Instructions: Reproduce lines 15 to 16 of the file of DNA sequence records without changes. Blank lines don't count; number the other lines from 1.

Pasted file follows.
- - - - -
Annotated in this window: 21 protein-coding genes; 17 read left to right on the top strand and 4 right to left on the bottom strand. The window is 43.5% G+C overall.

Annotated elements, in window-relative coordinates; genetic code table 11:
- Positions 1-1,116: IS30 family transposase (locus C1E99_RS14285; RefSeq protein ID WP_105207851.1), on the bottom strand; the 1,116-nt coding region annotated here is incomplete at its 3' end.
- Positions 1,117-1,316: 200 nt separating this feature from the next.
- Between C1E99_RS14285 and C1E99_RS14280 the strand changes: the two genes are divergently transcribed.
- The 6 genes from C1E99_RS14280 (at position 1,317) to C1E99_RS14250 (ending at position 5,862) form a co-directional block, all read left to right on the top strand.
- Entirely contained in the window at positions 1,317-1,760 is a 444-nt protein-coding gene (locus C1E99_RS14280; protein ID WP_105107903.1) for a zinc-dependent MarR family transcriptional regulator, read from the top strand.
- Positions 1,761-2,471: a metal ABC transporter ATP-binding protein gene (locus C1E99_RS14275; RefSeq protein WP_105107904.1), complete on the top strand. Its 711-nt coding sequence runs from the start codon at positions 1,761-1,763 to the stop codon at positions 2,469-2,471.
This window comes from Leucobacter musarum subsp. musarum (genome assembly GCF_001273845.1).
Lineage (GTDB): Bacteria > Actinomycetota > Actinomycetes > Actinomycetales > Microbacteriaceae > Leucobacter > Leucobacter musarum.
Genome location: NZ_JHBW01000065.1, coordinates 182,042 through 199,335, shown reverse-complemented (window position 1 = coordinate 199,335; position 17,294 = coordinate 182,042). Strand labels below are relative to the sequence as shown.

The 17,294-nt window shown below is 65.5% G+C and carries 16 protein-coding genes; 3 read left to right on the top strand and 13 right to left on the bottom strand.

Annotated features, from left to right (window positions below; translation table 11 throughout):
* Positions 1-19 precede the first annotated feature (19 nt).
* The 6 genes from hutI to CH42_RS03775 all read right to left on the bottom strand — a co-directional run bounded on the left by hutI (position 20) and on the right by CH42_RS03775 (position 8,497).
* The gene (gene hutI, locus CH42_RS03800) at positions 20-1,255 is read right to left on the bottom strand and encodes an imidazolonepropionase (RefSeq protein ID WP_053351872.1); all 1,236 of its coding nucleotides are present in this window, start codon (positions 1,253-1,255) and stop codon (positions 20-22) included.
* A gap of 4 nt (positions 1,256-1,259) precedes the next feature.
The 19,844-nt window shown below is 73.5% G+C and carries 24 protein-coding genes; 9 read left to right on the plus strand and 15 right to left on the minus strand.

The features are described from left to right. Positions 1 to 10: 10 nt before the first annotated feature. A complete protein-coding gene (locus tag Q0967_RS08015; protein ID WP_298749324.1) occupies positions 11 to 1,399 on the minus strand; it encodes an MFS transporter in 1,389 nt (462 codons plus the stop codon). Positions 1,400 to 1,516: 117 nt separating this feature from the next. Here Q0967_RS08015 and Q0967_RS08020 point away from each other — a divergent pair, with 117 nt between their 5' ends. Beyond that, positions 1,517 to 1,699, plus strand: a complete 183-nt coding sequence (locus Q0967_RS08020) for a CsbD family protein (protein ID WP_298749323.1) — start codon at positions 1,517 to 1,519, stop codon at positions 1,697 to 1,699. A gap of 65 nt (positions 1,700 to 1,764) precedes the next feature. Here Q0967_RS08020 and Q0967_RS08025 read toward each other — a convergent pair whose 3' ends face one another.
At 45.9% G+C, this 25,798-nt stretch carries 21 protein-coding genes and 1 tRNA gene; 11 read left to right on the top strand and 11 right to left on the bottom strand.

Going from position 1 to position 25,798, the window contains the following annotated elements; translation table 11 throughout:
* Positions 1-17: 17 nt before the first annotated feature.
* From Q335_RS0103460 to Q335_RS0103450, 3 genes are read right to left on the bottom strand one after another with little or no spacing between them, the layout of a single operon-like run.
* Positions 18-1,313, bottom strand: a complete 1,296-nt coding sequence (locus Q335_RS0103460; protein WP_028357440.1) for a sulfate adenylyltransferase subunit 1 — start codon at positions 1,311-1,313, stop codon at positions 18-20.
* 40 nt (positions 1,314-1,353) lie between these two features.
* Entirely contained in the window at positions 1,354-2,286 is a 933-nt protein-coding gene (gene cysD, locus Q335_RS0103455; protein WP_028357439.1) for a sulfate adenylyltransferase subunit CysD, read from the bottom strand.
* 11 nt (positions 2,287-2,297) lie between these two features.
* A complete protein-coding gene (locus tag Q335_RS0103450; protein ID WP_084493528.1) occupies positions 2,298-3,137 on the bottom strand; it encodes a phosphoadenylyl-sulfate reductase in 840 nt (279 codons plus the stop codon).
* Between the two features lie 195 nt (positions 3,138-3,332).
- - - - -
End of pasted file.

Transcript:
* The 6 genes from hutI to CH42_RS03775 all read right to left on the bottom strand — a co-directional run bounded on the left by hutI (position 20) and on the right by CH42_RS03775 (position 8,497).
* The gene (gene hutI, locus CH42_RS03800) at positions 20-1,255 is read right to left on the bottom strand and encodes an imidazolonepropionase (RefSeq protein ID WP_053351872.1); all 1,236 of its coding nucleotides are present in this window, start codon (positions 1,253-1,255) and stop codon (positions 20-22) included.